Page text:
Tuesday, September 27, 2011


I am certain that a day or two from now I would write something pithy or cute or inspiring or funny.  Two and three days pass while I wait for eloquence to pass from my head to my fingertips, but the days run together and today becomes tomorrow time and time again.

Nevertheless, today begs for words, even if they are too mundane to express the things of today.  Hopeful that they make sense to someone.  Even if it is only me in 20 years.

A fire returned today that had gone cold.  And though I am strong and intelligent and an advocate and stay on top of things, some days I just feel beaten and dragged down and weak and done.  I know Who wins in the end, but sometimes it is dark there in the middle.  Maybe it's static on a TV from the 50s - sort of dark and light at the same time.  Black and white. 

None of this even matters.  I want to photograph my fridge and tell my kids how my head swims when they all talk at the same time and how my heart swells when Mattie tells me he befriended "Jermy" today and won Presidential for doing serious push-ups.  And T who does his math unlike other 4th graders who come up with "30" by adding 29 to 1 but T figures 5,962 divided by 16 minus 342.625 is 30 and Sash plays with her imaginary friend and tells her, "It's OK, noboby likes me either" {  :(  } and Pookie is healed and it's still static but it is clear.  I have to write this blog.  Life isn't hi-def.  It's full of static.  But these words - though they are senseless - are sometimes everything we have to bring in the channels more clearly.

Thank you God.

Saturday, September 24, 2011

Day 12: 2.05

It has been 12 long days since, starry eyed and full of hope and anticipation, we crossed the threshold of St. Louis Children's Hospital for Pookie's cath. I might say it's been 7 long days. The first five or so were more of an adventure.

The first few days we took walks to the garden and scoured the gift shop. Pookie finished homework and watched tv for fun.

These last few days even the glitter of hospital life has worn it's welcome for her. The garden is there and the gift shop is blasé. Homework is boring and so is tv.

But this morning, as I trudged past the nurse's station with my frozen mocha in my hand and two four cheese souffles in my bag from my now-habitual early morning run to Bread Co. right off campus, I asked with no regard for hoping, "are the results back?"

The nurse's smile was untelling...but in retrospect, it existed, which had to be a sign. "2.05," she crooned.

The numbers meant everything to us in these last two weeks. The numbers inside her heart that we came to fix. The numbers inside her blood that indicate how soon we can go home. Numbers.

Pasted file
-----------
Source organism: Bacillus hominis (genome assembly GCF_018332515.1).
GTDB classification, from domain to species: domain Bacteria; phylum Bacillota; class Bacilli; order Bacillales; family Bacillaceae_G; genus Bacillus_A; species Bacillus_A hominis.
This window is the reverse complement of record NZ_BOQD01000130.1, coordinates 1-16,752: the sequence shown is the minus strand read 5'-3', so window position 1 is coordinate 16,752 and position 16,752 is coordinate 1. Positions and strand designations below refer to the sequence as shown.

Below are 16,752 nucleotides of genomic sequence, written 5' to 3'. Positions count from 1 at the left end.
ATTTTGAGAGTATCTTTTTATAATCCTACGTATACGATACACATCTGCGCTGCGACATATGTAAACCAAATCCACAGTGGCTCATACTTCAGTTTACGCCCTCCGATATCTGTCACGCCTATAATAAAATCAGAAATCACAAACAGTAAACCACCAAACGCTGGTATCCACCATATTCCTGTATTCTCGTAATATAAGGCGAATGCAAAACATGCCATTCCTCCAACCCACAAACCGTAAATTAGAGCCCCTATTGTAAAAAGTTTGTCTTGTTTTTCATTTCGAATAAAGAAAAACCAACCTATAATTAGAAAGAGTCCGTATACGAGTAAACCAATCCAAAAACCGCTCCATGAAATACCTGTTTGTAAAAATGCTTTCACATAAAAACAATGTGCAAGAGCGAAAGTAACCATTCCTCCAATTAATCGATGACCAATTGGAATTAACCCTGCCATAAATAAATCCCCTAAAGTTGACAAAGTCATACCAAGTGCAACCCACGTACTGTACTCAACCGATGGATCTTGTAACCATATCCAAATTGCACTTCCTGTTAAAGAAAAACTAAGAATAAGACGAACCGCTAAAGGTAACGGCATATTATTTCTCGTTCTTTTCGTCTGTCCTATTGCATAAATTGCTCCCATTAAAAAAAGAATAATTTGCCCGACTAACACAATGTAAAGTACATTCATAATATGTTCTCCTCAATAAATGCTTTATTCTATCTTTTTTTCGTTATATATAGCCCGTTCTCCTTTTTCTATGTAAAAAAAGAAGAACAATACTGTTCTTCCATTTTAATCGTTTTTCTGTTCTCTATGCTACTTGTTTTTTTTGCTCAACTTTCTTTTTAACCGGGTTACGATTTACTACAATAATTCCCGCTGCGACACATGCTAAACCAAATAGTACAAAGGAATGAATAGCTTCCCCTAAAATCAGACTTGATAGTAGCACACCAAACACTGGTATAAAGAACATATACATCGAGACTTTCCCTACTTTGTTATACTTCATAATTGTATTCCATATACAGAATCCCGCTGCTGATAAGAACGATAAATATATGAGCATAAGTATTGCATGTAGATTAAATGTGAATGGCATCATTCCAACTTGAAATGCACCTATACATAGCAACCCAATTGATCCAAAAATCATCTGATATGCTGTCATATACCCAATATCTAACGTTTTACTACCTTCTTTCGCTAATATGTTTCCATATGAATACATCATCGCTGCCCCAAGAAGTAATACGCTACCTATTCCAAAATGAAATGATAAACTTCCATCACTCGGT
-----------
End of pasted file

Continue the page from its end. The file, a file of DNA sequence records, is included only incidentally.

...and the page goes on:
We leave today without knowing much though many have asked - and I really do thank you for your continual prayers and messages. Pookie's opened all her cards now - and pretty much thinks she's a rock star.

But again, in terms of what we know, the message is unclear. With all due respect to the system here at the hospital - and let me say again, our experience has been stellar - there are a lot of cooks in the pot and we have purposely chosen to talk to our Head Chef. We see him on Wednesday, and I will update as I am able at that point.

What I know for now is that we are going home today, as soon as the white coats lay eyes on her. We are packed and ready to go. Pooks is calling all her friends to let them know and I am looking forward to a beautiful fall weekend. At home.

Thanks, and God bless,

Thursday, September 15, 2011


A katydid.  That's, apparently, what these bugs are called.  I called Pooks out into the garage one afternoon to show her this amazing creature that God made for us to see.  "I wonder what it is," I marveled.

"It's a katydid," my daughter responded without hesitation.  "I read about it in a book."

That is one of the things I absolutely adore about my kids.  They love science.  They love to read every book they can get their hands on that teaches them about weather, nature, the earth, the stars ~ life beyond themselves.  It's one thing that majorly frustrates me when my son's second grade teacher announces at curriculum night that they will be studying only 7 chapters from their very expensive, super thick science text books filled with lots of amazing facts to discover.  But less than half the material will be covered in the book.


Whether it is our life or life beyond ourselves, it is a precious gift.  I am reminded of that this week while I wait here in the hospital with Pookie to go back home to our real world.  A world where we don't spend all day watching TV and dealing with blood draws and being woken over and over all night long and fearing what the future might bring.  No.  I want to go home where we can study the various critters that fly into our garage and make too many batches of pancakes with chocolate chips, strawberries, and whipped cream.  I want to go home and live our lives.